Who is the king of the jungle? The lion... no. The real king of the jungle is the tiger, the largest, strongest, and fiercest of all the big cats, of all of the animals in its kingdom. When approaching the task of emulating the animal, Abe and I threw away many mundane ideas; in a way, it is in disrespectful to mimic the walking or biting of the tiger since these are not unique. Instead, we chose to copy the marking process of the tiger, a beautiful display of scraping away at a tree.
To create a product that emulates this motion, Abe and I divided up the mechanism into parts: I would work on the arm while Abe would create a claw. When creating the arm, I strived to achieve realism and this is shown in the design. The initial prototypes used rubber bands to create tension within the mechanism, but this proved a path to failure as difficulty caused from the overtension led to broken parts. In the end, I chose to work with a dual pulley system similar to a window shade to move the wooden arm.
Creating the claw was a small and big task at the same time. Most of Abe's time was spent perfecting the claw retraction mechanism. He used a wooden frame and rubber bands to propel the wooden claws. Over time, we made a decision to move away from the retractable claws and towards 3D printed, fixed claws due to concerns of miniaturization.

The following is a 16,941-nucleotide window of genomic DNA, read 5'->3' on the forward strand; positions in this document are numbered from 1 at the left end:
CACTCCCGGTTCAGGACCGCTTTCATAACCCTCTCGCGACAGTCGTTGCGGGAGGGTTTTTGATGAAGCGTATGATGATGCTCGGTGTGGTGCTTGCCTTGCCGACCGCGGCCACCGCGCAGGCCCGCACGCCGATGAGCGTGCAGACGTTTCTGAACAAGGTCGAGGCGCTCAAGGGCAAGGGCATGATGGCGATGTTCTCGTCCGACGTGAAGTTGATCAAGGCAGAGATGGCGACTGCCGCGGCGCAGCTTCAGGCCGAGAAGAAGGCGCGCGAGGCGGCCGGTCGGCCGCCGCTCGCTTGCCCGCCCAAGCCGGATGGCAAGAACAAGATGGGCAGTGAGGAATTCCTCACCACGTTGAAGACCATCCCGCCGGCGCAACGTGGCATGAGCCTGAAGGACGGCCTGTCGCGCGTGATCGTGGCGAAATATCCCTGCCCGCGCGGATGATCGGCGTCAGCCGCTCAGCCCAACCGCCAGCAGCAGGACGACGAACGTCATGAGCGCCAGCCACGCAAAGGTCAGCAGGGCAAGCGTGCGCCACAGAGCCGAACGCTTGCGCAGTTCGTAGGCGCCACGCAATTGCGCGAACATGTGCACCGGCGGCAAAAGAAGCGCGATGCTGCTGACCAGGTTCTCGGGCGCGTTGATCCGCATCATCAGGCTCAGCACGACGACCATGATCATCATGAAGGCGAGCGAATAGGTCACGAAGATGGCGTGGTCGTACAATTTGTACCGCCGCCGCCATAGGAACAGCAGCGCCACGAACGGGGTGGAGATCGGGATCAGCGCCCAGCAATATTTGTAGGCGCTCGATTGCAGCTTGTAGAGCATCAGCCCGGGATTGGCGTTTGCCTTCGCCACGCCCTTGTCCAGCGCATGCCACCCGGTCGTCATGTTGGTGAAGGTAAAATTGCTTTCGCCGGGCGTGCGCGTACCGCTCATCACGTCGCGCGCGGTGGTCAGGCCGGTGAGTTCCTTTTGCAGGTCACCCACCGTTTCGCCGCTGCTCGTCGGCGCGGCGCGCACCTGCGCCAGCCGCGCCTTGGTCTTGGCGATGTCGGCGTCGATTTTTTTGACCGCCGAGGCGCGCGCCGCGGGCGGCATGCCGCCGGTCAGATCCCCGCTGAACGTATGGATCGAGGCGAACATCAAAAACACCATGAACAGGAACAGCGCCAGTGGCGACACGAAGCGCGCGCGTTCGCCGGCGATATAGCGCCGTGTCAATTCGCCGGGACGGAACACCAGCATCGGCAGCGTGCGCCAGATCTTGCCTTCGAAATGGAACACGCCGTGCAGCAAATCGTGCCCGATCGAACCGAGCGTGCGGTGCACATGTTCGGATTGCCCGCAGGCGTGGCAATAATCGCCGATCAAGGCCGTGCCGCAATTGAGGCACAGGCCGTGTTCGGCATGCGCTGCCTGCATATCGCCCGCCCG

In the end, our product is a mechanized, pulley operated, wooden arm with claws that scratches at plaster: quite underwhelming. Others have motors, LEDs, and wind tubes. Our product isn't going to save or improve lives, our product creates art and with it expression. For years humans have been trying to depict their environment, even developing photography to be perfect. Now I ask, is perfection beauty? Is a pure white canvas better than a splash of paint? It is not a accuracy of our project that makes it art, it is the raw and realistic nature of our product that make it successful.